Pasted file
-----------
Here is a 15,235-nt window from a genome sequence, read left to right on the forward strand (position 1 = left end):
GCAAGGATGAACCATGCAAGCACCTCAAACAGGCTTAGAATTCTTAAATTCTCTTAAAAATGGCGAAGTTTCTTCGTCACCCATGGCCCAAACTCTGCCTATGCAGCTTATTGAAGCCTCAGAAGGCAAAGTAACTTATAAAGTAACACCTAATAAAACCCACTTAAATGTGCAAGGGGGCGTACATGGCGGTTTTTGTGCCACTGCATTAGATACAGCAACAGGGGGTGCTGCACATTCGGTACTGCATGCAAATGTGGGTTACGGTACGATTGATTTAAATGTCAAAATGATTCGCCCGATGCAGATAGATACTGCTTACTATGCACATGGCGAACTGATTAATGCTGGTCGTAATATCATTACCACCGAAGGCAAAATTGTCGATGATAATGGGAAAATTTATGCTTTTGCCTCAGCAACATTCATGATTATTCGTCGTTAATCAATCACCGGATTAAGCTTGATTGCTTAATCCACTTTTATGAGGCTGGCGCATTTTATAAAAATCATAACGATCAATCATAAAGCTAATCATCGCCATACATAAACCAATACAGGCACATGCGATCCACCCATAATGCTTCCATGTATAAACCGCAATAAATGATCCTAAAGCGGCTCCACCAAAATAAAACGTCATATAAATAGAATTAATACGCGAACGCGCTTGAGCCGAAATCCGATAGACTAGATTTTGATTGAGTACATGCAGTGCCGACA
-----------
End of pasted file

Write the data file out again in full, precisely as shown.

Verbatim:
Here is a 15,235-nt window from a genome sequence, read left to right on the forward strand (position 1 = left end):
GCAAGGATGAACCATGCAAGCACCTCAAACAGGCTTAGAATTCTTAAATTCTCTTAAAAATGGCGAAGTTTCTTCGTCACCCATGGCCCAAACTCTGCCTATGCAGCTTATTGAAGCCTCAGAAGGCAAAGTAACTTATAAAGTAACACCTAATAAAACCCACTTAAATGTGCAAGGGGGCGTACATGGCGGTTTTTGTGCCACTGCATTAGATACAGCAACAGGGGGTGCTGCACATTCGGTACTGCATGCAAATGTGGGTTACGGTACGATTGATTTAAATGTCAAAATGATTCGCCCGATGCAGATAGATACTGCTTACTATGCACATGGCGAACTGATTAATGCTGGTCGTAATATCATTACCACCGAAGGCAAAATTGTCGATGATAATGGGAAAATTTATGCTTTTGCCTCAGCAACATTCATGATTATTCGTCGTTAATCAATCACCGGATTAAGCTTGATTGCTTAATCCACTTTTATGAGGCTGGCGCATTTTATAAAAATCATAACGATCAATCATAAAGCTAATCATCGCCATACATAAACCAATACAGGCACATGCGATCCACCCATAATGCTTCCATGTATAAACCGCAATAAATGATCCTAAAGCGGCTCCACCAAAATAAAACGTCATATAAATAGAATTAATACGCGAACGCGCTTGAGCCGAAATCCGATAGACTAGATTTTGATTGAGTACATGCAGTGCCGACA